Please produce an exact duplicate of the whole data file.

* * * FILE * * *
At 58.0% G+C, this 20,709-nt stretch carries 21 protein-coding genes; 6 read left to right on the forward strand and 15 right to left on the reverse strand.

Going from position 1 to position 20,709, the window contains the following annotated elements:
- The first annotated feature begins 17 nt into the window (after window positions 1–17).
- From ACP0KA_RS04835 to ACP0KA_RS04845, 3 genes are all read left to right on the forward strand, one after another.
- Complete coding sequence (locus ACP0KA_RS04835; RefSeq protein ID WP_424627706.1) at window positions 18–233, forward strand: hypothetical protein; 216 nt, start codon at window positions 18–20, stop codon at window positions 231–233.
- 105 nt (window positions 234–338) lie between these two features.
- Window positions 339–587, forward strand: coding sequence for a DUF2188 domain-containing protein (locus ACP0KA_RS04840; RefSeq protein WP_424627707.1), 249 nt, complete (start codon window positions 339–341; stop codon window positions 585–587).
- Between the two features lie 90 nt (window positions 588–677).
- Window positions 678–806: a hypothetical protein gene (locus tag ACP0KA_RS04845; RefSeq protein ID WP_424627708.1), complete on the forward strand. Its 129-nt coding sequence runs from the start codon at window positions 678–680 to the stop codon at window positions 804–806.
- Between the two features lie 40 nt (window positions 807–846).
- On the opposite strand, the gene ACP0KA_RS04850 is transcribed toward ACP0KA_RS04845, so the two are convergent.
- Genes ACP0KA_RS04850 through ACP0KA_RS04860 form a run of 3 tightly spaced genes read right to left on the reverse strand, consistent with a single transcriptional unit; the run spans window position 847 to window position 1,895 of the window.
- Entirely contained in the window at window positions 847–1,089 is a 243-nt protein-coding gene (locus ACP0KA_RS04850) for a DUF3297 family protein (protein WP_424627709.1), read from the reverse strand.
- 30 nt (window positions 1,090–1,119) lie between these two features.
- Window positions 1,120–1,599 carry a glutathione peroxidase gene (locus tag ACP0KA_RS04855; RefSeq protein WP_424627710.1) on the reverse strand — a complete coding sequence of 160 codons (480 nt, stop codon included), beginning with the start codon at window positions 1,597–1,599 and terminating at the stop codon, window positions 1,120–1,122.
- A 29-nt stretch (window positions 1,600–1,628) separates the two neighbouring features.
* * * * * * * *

At 58.0% G+C, this 20,709-nt stretch carries 21 protein-coding genes; 6 read left to right on the forward strand and 15 right to left on the reverse strand.

Going from position 1 to position 20,709, the window contains the following annotated elements:
- The first annotated feature begins 17 nt into the window (after window positions 1–17).
- From ACP0KA_RS04835 to ACP0KA_RS04845, 3 genes are all read left to right on the forward strand, one after another.
- Complete coding sequence (locus ACP0KA_RS04835; RefSeq protein ID WP_424627706.1) at window positions 18–233, forward strand: hypothetical protein; 216 nt, start codon at window positions 18–20, stop codon at window positions 231–233.
- 105 nt (window positions 234–338) lie between these two features.
- Window positions 339–587, forward strand: coding sequence for a DUF2188 domain-containing protein (locus ACP0KA_RS04840; RefSeq protein WP_424627707.1), 249 nt, complete (start codon window positions 339–341; stop codon window positions 585–587).
- Between the two features lie 90 nt (window positions 588–677).
- Window positions 678–806: a hypothetical protein gene (locus tag ACP0KA_RS04845; RefSeq protein ID WP_424627708.1), complete on the forward strand. Its 129-nt coding sequence runs from the start codon at window positions 678–680 to the stop codon at window positions 804–806.
- Between the two features lie 40 nt (window positions 807–846).
- On the opposite strand, the gene ACP0KA_RS04850 is transcribed toward ACP0KA_RS04845, so the two are convergent.
- Genes ACP0KA_RS04850 through ACP0KA_RS04860 form a run of 3 tightly spaced genes read right to left on the reverse strand, consistent with a single transcriptional unit; the run spans window position 847 to window position 1,895 of the window.
- Entirely contained in the window at window positions 847–1,089 is a 243-nt protein-coding gene (locus ACP0KA_RS04850) for a DUF3297 family protein (protein WP_424627709.1), read from the reverse strand.
- 30 nt (window positions 1,090–1,119) lie between these two features.
- Window positions 1,120–1,599 carry a glutathione peroxidase gene (locus tag ACP0KA_RS04855; RefSeq protein WP_424627710.1) on the reverse strand — a complete coding sequence of 160 codons (480 nt, stop codon included), beginning with the start codon at window positions 1,597–1,599 and terminating at the stop codon, window positions 1,120–1,122.
- A 29-nt stretch (window positions 1,600–1,628) separates the two neighbouring features.